Southern Rhodesia Liberal Party

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Southern Rhodesia Liberal Party
Headquarters Salisbury
Ideology Conservatism
White interests
Political position Right-wing

The Southern Rhodesian Liberal Party was a political party in Southern Rhodesia, founded in 1939 by Jacob Smit (1881–1959), the former United Party (UP) Minister of Finance. It is thought that Smit split from the UP largely because Prime Minister Sir Godfrey Martin Huggins had failed to include him in the exclusive Second World War Defence Committee.

Southern Rhodesia self-governing British colony from 1923 to 1980

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The Prime Minister of Rhodesia was the head of government in Rhodesia. Rhodesia, which became a self-governing colony of Britain in 1923, unilaterally declared independence on 11 November 1965, and was thereafter an unrecognized state in practice until 1979. In December 1979, the country came under temporary British control, and in April 1980 the country gained recognized independence as Zimbabwe.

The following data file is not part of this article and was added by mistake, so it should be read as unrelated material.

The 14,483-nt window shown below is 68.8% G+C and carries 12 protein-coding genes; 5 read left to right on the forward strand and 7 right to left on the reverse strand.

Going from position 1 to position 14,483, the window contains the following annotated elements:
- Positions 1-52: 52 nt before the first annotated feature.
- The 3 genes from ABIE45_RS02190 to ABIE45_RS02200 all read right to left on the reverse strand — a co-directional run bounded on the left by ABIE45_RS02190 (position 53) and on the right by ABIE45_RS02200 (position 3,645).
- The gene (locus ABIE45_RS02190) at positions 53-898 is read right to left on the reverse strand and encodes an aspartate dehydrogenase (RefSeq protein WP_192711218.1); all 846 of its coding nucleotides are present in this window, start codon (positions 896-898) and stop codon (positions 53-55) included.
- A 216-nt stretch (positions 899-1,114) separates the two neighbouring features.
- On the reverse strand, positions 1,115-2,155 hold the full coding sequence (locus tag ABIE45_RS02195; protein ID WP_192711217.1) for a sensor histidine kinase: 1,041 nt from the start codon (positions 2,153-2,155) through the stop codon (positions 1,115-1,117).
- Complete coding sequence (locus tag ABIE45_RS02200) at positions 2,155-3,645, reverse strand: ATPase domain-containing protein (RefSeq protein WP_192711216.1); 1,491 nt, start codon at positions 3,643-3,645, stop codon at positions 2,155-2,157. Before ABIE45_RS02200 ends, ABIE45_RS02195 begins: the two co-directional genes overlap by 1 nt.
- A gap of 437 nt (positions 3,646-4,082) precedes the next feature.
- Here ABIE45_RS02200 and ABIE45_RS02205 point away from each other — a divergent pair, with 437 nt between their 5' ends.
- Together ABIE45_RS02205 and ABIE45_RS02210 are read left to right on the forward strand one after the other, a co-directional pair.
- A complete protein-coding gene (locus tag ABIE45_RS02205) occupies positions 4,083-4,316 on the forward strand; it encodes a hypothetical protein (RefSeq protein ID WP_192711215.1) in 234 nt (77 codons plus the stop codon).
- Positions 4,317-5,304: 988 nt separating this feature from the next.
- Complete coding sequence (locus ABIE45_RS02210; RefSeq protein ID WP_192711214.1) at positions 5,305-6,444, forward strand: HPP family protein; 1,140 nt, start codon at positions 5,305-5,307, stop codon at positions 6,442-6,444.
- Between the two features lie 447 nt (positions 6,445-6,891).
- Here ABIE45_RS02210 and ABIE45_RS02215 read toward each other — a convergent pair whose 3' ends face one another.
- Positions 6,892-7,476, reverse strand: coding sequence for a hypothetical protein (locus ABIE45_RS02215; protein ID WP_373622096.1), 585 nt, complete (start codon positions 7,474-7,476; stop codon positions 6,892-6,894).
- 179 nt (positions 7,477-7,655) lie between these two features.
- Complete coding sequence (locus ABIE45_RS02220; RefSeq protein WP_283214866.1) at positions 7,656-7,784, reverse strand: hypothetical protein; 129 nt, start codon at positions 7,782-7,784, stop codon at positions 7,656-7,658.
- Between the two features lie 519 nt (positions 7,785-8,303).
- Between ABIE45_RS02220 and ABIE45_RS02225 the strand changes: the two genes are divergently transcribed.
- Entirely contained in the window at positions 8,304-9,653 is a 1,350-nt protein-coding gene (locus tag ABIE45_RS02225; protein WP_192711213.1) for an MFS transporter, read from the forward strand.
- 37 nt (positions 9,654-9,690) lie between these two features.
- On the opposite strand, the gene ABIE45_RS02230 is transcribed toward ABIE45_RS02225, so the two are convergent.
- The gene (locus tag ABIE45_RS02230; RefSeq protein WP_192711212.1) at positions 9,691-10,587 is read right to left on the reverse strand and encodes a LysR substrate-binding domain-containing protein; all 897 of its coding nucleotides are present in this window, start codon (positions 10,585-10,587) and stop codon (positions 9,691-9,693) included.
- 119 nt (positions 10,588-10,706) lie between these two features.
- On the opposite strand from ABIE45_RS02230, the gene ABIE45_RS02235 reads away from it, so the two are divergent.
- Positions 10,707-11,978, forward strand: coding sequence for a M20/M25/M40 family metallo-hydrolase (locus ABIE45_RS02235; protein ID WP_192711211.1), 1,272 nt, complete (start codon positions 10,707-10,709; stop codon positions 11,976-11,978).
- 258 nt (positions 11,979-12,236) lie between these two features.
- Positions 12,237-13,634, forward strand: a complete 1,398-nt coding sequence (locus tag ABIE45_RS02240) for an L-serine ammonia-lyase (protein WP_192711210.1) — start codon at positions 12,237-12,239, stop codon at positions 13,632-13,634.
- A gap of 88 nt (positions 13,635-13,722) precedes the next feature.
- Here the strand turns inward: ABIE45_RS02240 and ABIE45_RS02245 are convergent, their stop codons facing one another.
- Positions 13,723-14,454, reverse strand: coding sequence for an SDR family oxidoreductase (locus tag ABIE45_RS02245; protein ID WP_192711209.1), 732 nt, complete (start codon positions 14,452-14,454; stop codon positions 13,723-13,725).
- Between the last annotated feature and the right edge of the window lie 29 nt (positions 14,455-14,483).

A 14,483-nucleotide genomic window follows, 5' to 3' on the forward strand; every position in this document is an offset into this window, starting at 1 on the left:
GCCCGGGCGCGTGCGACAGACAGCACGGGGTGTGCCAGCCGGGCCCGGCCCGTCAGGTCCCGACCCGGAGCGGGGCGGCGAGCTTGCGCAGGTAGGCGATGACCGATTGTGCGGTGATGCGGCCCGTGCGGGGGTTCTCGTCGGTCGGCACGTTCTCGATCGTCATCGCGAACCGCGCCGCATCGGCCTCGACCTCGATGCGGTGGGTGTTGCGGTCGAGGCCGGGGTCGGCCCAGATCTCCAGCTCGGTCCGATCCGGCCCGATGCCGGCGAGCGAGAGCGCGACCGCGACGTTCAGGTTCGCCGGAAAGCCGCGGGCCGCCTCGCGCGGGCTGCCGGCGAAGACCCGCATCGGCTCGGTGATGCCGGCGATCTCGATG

In his A History of Rhodesia, Robert Blake writes that Smit's party, "in accordance with the Rhodesian tradition of adopting the most misleading political nomenclature possible, called themselves 'Liberals.'" The party was, in fact, pronouncedly illiberal, and attempted to unite conservative, non-trade union opposition to the UP while opposing government economic regulation and the advancement of Black political interests. The Liberal Party did well at the 1946 general election, winning 12 out of 30 seats in the Southern Rhodesia Legislative Assembly, but at the 1948 general election it won only five seats and it's support declined subsequently. It was to become one of the political precursors to the future Rhodesian Front (RF) party. [1]

Robert Norman William Blake, Baron Blake,, was an English historian and peer. He is best known for his 1966 biography of Benjamin Disraeli, and for The Conservative Party from Peel to Churchill, which grew out of his 1968 Ford lectures.

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